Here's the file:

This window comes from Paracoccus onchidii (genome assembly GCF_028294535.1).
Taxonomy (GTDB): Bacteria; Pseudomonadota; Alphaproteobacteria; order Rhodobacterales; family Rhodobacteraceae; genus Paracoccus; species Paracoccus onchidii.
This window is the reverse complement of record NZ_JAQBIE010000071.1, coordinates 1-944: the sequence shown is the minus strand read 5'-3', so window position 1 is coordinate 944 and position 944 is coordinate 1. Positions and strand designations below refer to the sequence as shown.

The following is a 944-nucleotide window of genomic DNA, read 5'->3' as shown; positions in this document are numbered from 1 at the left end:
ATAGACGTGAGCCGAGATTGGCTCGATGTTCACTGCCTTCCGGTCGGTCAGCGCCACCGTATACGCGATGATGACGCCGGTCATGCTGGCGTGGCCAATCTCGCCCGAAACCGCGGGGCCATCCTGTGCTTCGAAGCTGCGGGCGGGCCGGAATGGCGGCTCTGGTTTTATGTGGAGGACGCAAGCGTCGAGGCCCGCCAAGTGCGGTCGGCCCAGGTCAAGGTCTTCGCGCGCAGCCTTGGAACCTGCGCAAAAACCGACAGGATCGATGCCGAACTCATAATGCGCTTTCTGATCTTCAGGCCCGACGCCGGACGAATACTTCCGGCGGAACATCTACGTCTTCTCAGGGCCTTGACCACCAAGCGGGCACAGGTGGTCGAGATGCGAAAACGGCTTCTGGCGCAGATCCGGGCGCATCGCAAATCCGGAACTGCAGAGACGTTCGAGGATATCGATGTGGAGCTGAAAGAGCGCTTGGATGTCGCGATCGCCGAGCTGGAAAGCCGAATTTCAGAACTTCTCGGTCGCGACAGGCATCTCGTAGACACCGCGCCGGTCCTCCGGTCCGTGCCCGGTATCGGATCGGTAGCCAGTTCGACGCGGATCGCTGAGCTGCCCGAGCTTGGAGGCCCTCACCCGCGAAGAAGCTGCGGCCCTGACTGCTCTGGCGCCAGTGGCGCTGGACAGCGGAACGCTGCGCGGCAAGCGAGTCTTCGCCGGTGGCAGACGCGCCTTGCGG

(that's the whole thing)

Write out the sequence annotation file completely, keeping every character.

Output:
This window comes from Paracoccus onchidii (genome assembly GCF_028294535.1).
Taxonomy (GTDB): Bacteria; Pseudomonadota; Alphaproteobacteria; order Rhodobacterales; family Rhodobacteraceae; genus Paracoccus; species Paracoccus onchidii.
This window is the reverse complement of record NZ_JAQBIE010000071.1, coordinates 1-944: the sequence shown is the minus strand read 5'-3', so window position 1 is coordinate 944 and position 944 is coordinate 1. Positions and strand designations below refer to the sequence as shown.

The following is a 944-nucleotide window of genomic DNA, read 5'->3' as shown; positions in this document are numbered from 1 at the left end:
ATAGACGTGAGCCGAGATTGGCTCGATGTTCACTGCCTTCCGGTCGGTCAGCGCCACCGTATACGCGATGATGACGCCGGTCATGCTGGCGTGGCCAATCTCGCCCGAAACCGCGGGGCCATCCTGTGCTTCGAAGCTGCGGGCGGGCCGGAATGGCGGCTCTGGTTTTATGTGGAGGACGCAAGCGTCGAGGCCCGCCAAGTGCGGTCGGCCCAGGTCAAGGTCTTCGCGCGCAGCCTTGGAACCTGCGCAAAAACCGACAGGATCGATGCCGAACTCATAATGCGCTTTCTGATCTTCAGGCCCGACGCCGGACGAATACTTCCGGCGGAACATCTACGTCTTCTCAGGGCCTTGACCACCAAGCGGGCACAGGTGGTCGAGATGCGAAAACGGCTTCTGGCGCAGATCCGGGCGCATCGCAAATCCGGAACTGCAGAGACGTTCGAGGATATCGATGTGGAGCTGAAAGAGCGCTTGGATGTCGCGATCGCCGAGCTGGAAAGCCGAATTTCAGAACTTCTCGGTCGCGACAGGCATCTCGTAGACACCGCGCCGGTCCTCCGGTCCGTGCCCGGTATCGGATCGGTAGCCAGTTCGACGCGGATCGCTGAGCTGCCCGAGCTTGGAGGCCCTCACCCGCGAAGAAGCTGCGGCCCTGACTGCTCTGGCGCCAGTGGCGCTGGACAGCGGAACGCTGCGCGGCAAGCGAGTCTTCGCCGGTGGCAGACGCGCCTTGCGG